We see a frail and elderly woman in a chair, her eyes downcast. She motions for the music to be turned up, a swelling melody from Tchaikovsky’s Swan Lake, and with a little encouragement her hands begin to flutter. Then suddenly her eyes flash and she’s Odette the swan queen at the misty lakeside, arms raised. She leans forward, wrists crossed in classic swan pose; her chin lifts as if she’s commanding the stage once more, her face lost in reverie.
The woman in the film is Marta Cinta Gonzalez Saldana, a former ballet dancer who died last year, the year the video was shot. But the clip has gone viral since being posted recently by Spanish organisation Musica Para Despertar (Music to Awaken), which promotes the value of music for those living with Alzheimer’s.
The particular ability of music to connect with people living with even severe dementia is becoming well known.
Photo courtesy of Musica para Despertar 照片：「喚醒的音樂」提供
Auditory memory may be the last thing to leave us because it’s one of the first things we develop, at around 18 weeks in the womb, says Grace Meadows, program director at Music for Dementia. “They’re some of the deepest neural pathways that get laid down,” she says. Our first language, the babbling and cooing of babies and their carers, is a form of musical exchange. “That’s why it’s so deep and why we’re so responsive to it, because it’s so primal.”
That remains true when people have cognitive impairments, partly because music is processed in so many different parts of the brain. If there’s something blocking its neural pathway, it finds another path. And music from formative stages in our lives tends to have the strongest hold, especially around the teenage years and 20s, the “memory bump” as it is called, when so many intense social bonds and new emotions and experiences take place: first loves, moving to new cities, or perhaps dancing your first leading role on stage.
For Saldana, a strong muscle memory is tied to those musical instincts, but you don’t have to have been a professional dancer for music to spark a physical response.
影片中的女人是曾為芭蕾舞者的瑪塔‧辛塔‧貢沙雷斯‧沙爾達尼亞，她已在二○一九年，亦即此影片拍攝的同年去世。但該影片自從最近被西班牙組織「喚醒的音樂」（Musica Para Despertar）發布以來便爆紅。「喚醒的音樂」將音樂的價值推廣給阿茲海默症患者。
With the international COVID-19 pandemic increasing in severity, tighter border restrictions mean that only a small number of Taiwanese will be able to travel abroad during this year’s Lunar New Year holiday period. As a result, hotels are doing a roaring trade in family reunion dinners this year, with several well-known five-star hotels becoming booked out as early as December last year. Two months ago, the Sheraton Grand Taipei Hotel had sold nearly 200 preorders, while places for Lunar New Year dinners at the Okura Taipei and the Fullon Hotel also sold out last year. The pandemic has given a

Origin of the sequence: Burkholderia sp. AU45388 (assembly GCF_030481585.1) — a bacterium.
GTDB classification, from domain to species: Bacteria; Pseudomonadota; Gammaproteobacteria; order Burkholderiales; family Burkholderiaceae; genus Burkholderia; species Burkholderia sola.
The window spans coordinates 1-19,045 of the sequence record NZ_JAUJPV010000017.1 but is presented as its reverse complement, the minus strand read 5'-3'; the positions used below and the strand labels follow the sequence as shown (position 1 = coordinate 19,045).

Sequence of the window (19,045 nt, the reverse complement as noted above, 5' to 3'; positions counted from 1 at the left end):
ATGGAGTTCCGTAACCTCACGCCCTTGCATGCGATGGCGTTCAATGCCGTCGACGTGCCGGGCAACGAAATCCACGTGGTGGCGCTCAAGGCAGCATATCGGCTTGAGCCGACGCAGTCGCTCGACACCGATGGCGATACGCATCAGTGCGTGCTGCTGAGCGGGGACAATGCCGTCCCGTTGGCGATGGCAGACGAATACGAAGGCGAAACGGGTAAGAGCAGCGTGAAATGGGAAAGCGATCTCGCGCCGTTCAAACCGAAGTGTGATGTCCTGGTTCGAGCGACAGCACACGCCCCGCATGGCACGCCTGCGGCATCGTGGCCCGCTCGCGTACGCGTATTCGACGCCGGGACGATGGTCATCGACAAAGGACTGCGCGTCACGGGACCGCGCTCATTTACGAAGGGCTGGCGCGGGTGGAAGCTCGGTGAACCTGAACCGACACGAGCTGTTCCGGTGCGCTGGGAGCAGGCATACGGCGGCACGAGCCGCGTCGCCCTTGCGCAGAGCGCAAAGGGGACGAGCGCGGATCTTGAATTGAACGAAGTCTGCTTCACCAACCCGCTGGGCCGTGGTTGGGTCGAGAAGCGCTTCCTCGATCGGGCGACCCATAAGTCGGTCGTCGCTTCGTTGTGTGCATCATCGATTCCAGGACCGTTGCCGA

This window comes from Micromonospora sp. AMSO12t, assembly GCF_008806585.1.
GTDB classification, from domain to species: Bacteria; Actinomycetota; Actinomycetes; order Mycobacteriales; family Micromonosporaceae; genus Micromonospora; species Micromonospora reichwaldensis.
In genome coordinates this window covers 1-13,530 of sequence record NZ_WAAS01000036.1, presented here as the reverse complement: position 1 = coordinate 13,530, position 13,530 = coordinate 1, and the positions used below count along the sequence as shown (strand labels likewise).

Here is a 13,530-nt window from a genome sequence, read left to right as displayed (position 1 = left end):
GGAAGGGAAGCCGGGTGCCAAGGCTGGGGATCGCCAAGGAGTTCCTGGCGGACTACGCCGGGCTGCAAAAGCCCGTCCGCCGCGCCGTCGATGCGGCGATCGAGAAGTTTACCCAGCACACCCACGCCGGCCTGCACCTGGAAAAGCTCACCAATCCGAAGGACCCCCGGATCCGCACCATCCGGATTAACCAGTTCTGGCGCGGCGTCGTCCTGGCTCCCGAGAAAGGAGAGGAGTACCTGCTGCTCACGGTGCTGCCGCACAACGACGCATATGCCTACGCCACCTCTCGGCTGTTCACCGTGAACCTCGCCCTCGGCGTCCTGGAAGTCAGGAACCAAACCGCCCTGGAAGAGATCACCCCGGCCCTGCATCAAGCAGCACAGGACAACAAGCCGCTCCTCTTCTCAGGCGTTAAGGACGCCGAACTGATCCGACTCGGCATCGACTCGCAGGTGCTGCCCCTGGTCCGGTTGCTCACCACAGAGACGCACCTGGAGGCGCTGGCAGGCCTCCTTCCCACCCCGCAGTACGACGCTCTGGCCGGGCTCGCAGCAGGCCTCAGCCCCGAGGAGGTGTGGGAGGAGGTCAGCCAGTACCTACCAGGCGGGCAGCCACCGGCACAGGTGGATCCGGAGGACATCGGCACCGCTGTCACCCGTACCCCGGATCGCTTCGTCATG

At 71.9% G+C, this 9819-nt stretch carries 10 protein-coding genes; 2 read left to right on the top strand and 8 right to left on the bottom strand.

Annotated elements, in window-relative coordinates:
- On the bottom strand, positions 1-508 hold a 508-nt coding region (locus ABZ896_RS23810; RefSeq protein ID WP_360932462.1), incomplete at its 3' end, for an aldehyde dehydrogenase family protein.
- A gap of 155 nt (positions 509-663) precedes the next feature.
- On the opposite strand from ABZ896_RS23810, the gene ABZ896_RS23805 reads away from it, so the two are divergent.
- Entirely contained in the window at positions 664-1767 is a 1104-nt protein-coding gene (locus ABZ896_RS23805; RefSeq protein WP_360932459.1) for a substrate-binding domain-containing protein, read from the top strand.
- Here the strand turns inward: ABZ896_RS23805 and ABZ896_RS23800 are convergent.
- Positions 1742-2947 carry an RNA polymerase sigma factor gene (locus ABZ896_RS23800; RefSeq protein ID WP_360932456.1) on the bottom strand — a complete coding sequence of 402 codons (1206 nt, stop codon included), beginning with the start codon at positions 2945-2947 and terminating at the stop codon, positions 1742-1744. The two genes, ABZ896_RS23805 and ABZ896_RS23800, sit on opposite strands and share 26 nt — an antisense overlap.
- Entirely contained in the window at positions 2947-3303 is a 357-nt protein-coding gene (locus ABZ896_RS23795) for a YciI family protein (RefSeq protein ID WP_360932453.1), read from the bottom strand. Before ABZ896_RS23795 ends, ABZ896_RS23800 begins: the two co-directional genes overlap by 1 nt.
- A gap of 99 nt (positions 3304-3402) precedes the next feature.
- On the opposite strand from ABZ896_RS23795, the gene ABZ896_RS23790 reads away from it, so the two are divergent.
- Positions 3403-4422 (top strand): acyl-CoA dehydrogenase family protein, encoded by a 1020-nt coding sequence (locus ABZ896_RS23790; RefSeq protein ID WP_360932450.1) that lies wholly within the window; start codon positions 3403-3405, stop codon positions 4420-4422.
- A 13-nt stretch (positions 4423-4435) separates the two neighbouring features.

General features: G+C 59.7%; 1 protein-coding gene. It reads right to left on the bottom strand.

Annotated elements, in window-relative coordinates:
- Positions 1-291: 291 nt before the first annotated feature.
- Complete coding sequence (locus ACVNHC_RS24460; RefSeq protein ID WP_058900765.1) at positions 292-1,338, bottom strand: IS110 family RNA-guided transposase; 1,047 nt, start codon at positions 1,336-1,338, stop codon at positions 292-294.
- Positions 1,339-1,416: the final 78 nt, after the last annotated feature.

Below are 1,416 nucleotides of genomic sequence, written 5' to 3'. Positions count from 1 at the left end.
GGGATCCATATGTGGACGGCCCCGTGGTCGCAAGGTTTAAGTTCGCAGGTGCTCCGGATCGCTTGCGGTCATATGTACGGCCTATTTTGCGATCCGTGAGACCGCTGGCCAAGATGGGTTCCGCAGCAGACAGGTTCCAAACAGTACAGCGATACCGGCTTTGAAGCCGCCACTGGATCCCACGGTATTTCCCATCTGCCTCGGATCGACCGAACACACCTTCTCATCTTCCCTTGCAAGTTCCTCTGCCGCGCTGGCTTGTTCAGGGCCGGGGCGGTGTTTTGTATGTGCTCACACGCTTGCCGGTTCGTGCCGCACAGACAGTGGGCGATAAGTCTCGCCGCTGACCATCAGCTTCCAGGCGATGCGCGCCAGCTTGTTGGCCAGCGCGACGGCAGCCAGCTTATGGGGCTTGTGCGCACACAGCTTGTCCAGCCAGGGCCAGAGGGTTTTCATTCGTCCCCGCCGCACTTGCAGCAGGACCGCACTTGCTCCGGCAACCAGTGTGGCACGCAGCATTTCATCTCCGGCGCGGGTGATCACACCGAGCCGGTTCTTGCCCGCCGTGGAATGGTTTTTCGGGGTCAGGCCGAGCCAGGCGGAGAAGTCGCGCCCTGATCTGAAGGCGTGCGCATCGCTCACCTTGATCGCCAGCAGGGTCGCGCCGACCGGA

I certainly won’t miss the commute! (5/5) 我對通勤是絕對不會想念的！（五） A: With global telecommunications, wireless connectivity and the death of the office, it will be possible to work from anywhere. B: So you think you could just take off to a beach or a beautiful, sun-soaked spot in an idyllic part of the world and do your work from there? A: If we could do it, many others could, too. There wouldn’t be an idyllic place left on Earth. They’d all be crowded with people shouting into their mobile devices or tapping away on their keyboards. A: 有了全球電信系統、無線網路，再加上辦公室的消失，以後要在哪裡工作都可以。 B: 所以你想這樣就可以到海邊，或者世界上某個詩情畫意、陽光普照的地方去，在那裡工作？ A: 如果我們可以這樣，很多人也可以呀！這樣地球上就不會有什麼詩情畫意的地方了。因為這些地方都會擠滿人，大家都大聲講手機，或是在鍵盤上劈哩啪啦打字。 （Paul Cooper, Taipei Times／台北時報林俐凱譯） English 英文:
I certainly won’t miss the commute! (4/5) 我對通勤是絕對不會想念的！（四） B: Urban planners are going to have to massively rethink how cities are designed. Business districts will go out of the window. Office buildings will have to be repurposed. Commuter routes will become a thing of the past. A: They will be able to make open, green spaces for people to work in, which will be easier now with all this wireless connectivity. It’s going to be great! B: Careful what you wish for. We might not be tethered to the office, but we’ll still be tied to our mobile devices. We’ll still need to be contactable 24/7, slaves